1995 Clos de Vougeot ‘Classic’
A Vieilles-Vignes cuvée was made, but none remains at the domaine.
Medium-plus colour – a little more brown – more than the 1997. Proper, wide, mature burgundy aroma – nothing here that would make me say CV, but I’d certainly say ‘yes please.’ Beautiful shape in the mouth, melting fresh flavour – not a wine with the same impact as the previous wines – is that the different cuvée or the vintage? Still a present tannin – similar to the 1999 but less weight, less impact.

1993 Clos de Vougeot ‘Classic’
‘Also classic. At this time we had a very strict approach wine-making – we had our recipe. We’d even made our own triage table. We didn’t ‘loosen-up’ until about 1995-1996.’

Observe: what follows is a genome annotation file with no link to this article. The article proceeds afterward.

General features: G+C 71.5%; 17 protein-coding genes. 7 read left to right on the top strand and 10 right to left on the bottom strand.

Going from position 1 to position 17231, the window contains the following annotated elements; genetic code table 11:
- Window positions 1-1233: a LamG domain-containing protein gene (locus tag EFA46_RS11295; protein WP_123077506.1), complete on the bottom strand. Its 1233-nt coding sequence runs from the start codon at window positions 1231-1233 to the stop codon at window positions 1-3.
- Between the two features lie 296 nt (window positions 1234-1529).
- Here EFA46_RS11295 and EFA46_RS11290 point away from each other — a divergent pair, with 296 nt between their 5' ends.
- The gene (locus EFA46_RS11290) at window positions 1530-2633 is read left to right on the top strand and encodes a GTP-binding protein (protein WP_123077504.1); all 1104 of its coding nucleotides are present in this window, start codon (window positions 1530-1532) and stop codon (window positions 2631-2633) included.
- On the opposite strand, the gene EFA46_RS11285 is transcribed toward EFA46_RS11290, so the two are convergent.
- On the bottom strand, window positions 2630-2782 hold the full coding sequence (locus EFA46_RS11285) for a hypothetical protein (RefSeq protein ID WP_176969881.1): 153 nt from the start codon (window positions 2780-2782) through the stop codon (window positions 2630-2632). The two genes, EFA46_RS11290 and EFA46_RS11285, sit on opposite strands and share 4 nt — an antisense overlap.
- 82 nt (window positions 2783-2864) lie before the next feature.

Deep, less wide – fine textured tobacco leafy notes of maturity almost cep mushrooms – ready! Fresh, a wine of line, of drive. Relatively narrow, tannin on the cusp of losing all its astringency – though it’s not there yet. A smaller wine in terms of shape but still great finishing.

1990 Clos de Vougeot Vieilles-Vignes
To make a good wine is easy, to make a great wine is a ‘millefeuille’ of tiny decisions… Back to VV. ‘This wine went through a very long closed period.’
Hmm, not a big nose but such a fine, floral and macerating fruit complexity. More modest than I expected, less warm than I expected – really a great nose and fresh nose. Supple, silken, depth of flavour and depth of texture. Beautifully elegant wine – no doubt in my mind, absolutely great wine.
1988 Clos de Vougeot Vieilles-Vignes
‘RP gave this 98 points!’